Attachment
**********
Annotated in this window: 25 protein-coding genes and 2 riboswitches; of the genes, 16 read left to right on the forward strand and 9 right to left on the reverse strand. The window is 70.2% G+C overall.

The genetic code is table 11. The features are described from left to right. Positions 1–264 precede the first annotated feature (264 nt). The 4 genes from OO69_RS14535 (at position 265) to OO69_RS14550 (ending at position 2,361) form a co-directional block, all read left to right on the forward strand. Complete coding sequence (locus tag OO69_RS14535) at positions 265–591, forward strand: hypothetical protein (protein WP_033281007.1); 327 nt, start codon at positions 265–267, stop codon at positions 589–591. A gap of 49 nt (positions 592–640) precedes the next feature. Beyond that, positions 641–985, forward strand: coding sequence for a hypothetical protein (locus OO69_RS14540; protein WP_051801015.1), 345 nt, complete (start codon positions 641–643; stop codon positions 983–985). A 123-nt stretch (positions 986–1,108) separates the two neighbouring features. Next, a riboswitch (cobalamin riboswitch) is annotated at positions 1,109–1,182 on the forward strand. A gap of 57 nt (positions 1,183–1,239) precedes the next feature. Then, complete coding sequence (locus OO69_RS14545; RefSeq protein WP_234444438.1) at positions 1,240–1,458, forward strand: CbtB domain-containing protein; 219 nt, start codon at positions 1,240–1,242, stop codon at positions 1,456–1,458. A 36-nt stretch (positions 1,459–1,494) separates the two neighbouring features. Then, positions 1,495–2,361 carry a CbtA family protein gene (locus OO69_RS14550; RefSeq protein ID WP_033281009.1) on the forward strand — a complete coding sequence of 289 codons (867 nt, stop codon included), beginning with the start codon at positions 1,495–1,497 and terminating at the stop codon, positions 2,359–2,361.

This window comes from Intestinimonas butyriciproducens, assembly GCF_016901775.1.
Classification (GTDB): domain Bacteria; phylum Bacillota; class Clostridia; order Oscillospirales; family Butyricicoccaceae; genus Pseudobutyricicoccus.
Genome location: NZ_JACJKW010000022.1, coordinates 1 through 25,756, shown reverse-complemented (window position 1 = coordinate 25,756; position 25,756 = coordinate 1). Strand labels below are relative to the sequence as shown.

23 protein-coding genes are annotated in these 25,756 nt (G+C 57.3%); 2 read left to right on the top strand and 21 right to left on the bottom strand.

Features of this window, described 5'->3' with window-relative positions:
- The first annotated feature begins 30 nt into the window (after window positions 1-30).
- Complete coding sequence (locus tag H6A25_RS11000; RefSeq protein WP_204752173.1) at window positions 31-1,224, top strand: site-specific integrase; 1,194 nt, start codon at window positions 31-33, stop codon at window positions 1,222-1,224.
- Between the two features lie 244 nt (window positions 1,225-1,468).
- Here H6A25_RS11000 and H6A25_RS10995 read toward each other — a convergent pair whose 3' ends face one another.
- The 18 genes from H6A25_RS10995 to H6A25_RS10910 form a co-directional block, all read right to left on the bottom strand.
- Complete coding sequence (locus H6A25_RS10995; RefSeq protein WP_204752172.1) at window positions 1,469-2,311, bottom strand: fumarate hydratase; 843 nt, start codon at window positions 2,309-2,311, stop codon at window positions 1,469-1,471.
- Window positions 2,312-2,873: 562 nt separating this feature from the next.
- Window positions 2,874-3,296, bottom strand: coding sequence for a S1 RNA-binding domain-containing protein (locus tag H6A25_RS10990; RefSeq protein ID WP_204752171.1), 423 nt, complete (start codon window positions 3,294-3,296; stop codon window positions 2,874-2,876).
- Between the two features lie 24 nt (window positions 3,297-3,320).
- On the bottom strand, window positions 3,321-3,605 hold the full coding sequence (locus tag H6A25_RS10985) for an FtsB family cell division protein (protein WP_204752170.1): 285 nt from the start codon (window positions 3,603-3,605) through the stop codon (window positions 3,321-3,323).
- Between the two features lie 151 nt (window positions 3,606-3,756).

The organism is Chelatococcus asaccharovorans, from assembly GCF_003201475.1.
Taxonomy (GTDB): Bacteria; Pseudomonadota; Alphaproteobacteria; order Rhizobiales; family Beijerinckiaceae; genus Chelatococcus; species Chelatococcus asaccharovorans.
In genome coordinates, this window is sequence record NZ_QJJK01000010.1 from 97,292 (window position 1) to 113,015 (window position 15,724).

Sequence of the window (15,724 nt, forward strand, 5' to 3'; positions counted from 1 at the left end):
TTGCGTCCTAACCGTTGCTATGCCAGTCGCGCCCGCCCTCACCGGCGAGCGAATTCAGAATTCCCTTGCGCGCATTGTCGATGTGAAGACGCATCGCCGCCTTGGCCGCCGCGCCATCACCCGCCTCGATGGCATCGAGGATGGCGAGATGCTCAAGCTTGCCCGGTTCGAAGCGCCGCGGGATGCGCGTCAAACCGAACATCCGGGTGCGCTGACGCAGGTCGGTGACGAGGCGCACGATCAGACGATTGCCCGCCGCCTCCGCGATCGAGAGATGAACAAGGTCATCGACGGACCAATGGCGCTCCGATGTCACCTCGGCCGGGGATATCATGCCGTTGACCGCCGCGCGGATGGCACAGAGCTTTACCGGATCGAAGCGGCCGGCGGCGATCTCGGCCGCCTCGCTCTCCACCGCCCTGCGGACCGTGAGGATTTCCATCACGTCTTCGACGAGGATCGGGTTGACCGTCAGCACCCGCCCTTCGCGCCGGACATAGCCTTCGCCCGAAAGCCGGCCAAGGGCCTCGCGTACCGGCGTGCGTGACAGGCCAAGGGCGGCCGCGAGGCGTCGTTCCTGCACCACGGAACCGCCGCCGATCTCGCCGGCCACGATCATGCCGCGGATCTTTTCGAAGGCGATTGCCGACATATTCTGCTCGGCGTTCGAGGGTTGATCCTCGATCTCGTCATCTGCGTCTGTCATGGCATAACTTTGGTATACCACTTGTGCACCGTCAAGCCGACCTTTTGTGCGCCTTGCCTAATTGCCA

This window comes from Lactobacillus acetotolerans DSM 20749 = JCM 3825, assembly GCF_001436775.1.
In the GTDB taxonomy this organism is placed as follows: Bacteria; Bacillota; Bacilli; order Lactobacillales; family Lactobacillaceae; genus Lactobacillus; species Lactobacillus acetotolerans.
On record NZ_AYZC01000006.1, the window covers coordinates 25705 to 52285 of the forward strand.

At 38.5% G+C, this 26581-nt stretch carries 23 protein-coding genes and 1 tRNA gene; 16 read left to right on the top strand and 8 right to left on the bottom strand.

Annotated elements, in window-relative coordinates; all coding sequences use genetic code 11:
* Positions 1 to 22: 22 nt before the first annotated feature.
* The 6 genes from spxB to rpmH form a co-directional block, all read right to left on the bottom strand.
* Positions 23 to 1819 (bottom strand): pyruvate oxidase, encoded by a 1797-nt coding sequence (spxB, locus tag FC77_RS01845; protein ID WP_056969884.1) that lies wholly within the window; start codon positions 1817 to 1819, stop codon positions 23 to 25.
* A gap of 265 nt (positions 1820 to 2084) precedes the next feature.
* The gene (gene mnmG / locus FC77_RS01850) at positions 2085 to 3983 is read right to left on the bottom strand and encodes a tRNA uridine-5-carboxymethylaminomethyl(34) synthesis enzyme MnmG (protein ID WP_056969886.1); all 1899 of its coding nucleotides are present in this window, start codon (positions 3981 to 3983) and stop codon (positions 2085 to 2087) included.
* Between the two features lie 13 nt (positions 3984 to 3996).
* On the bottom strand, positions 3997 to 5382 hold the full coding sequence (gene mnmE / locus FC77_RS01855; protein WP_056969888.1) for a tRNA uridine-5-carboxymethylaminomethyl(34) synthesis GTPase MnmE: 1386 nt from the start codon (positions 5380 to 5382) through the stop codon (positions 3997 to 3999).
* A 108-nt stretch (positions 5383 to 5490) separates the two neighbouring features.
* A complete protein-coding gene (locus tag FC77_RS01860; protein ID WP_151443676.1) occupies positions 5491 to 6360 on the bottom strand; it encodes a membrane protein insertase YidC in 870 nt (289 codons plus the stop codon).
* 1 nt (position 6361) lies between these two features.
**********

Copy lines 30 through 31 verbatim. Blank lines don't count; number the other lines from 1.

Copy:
* The 6 genes from spxB to rpmH form a co-directional block, all read right to left on the bottom strand.
* Positions 23 to 1819 (bottom strand): pyruvate oxidase, encoded by a 1797-nt coding sequence (spxB, locus tag FC77_RS01845; protein ID WP_056969884.1) that lies wholly within the window; start codon positions 1817 to 1819, stop codon positions 23 to 25.